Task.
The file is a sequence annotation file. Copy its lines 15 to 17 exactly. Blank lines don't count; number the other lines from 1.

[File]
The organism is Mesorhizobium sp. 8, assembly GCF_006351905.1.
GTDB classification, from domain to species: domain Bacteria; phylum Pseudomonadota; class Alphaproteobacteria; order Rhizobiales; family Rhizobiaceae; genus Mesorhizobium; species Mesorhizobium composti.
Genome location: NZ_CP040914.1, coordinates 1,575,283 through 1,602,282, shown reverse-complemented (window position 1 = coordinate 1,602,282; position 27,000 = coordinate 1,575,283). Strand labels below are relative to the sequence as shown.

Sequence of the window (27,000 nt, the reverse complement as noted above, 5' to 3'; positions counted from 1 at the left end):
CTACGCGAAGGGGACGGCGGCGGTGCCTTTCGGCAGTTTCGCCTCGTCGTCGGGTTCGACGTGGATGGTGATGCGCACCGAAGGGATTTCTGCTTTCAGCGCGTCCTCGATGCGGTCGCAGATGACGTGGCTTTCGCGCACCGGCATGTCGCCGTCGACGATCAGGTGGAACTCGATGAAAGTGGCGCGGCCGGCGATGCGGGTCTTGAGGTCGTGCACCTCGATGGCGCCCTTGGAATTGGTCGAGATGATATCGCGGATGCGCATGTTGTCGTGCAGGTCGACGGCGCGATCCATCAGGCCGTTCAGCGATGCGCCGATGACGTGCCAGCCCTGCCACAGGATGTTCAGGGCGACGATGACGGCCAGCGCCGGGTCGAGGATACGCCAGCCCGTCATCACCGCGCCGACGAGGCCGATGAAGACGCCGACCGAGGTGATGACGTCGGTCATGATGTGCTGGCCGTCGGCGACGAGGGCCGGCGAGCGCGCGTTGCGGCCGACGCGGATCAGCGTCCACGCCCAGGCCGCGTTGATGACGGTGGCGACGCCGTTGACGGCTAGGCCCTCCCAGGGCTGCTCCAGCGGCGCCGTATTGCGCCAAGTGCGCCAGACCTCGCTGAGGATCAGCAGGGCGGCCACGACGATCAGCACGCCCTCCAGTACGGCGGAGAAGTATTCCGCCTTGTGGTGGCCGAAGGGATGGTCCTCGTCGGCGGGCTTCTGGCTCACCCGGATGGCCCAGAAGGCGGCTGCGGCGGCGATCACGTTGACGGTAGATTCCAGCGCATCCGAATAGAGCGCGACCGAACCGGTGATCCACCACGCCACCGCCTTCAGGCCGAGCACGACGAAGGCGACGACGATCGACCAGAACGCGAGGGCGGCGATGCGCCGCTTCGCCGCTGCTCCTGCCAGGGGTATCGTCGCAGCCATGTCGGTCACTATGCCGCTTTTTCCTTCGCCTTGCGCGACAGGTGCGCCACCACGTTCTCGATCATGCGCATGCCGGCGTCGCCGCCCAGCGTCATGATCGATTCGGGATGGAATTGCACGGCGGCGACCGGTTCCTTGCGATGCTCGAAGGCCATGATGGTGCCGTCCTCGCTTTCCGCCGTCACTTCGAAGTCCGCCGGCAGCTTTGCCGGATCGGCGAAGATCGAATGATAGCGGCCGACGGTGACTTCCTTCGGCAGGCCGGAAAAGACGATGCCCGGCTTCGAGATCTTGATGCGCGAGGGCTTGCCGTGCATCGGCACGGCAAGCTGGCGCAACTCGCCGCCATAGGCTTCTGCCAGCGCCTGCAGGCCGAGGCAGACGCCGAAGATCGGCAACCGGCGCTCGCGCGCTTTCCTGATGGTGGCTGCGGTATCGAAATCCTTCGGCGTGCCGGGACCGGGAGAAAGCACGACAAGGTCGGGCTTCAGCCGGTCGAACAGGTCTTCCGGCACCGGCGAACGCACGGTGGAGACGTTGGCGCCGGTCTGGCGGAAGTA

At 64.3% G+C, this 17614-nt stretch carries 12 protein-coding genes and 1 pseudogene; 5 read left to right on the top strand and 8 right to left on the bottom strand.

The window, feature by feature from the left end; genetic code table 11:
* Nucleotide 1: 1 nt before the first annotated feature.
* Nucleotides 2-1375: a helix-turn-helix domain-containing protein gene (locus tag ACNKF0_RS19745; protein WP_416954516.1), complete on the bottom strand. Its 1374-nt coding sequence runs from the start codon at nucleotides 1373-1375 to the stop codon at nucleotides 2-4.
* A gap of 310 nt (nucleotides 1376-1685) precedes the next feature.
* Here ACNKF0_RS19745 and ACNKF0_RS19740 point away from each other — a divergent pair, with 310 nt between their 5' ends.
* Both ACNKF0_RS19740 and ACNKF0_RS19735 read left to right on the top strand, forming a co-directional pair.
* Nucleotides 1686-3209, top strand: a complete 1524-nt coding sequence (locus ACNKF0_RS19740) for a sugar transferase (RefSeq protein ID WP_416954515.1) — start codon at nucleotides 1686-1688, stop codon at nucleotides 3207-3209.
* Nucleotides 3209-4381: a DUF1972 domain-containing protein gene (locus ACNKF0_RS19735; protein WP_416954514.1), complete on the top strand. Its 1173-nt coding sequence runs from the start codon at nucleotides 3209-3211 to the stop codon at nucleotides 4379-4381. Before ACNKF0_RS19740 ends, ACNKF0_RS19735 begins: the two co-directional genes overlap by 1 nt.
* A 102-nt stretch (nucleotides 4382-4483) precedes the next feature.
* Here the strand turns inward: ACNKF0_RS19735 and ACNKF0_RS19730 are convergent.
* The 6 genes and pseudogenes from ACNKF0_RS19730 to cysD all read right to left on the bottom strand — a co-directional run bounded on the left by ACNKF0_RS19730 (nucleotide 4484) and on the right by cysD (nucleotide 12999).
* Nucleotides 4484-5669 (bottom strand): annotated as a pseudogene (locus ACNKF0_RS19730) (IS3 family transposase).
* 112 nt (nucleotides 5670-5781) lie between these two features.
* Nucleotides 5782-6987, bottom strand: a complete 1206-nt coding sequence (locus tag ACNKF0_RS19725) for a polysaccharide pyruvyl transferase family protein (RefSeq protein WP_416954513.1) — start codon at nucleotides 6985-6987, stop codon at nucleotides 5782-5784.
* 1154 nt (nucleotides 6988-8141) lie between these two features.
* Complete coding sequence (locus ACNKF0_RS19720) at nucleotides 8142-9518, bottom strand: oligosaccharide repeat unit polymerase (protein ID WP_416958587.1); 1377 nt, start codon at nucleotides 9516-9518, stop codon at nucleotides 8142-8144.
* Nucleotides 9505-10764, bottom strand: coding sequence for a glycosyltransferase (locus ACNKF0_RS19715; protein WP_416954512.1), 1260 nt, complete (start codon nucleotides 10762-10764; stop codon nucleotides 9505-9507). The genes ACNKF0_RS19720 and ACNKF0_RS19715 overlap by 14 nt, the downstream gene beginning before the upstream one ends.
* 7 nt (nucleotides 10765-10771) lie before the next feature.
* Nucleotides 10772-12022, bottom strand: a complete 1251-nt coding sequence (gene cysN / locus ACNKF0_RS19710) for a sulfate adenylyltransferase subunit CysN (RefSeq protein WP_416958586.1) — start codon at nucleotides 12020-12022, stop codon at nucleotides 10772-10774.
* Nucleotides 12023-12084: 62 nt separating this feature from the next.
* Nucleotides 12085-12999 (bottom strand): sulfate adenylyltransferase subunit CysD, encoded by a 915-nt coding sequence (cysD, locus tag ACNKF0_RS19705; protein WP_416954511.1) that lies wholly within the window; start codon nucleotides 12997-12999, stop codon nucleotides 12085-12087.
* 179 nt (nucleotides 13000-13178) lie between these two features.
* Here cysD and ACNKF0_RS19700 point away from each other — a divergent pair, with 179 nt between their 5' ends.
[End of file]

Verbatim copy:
* A 102-nt stretch (nucleotides 4382-4483) precedes the next feature.
* Here the strand turns inward: ACNKF0_RS19735 and ACNKF0_RS19730 are convergent.
* The 6 genes and pseudogenes from ACNKF0_RS19730 to cysD all read right to left on the bottom strand — a co-directional run bounded on the left by ACNKF0_RS19730 (nucleotide 4484) and on the right by cysD (nucleotide 12999).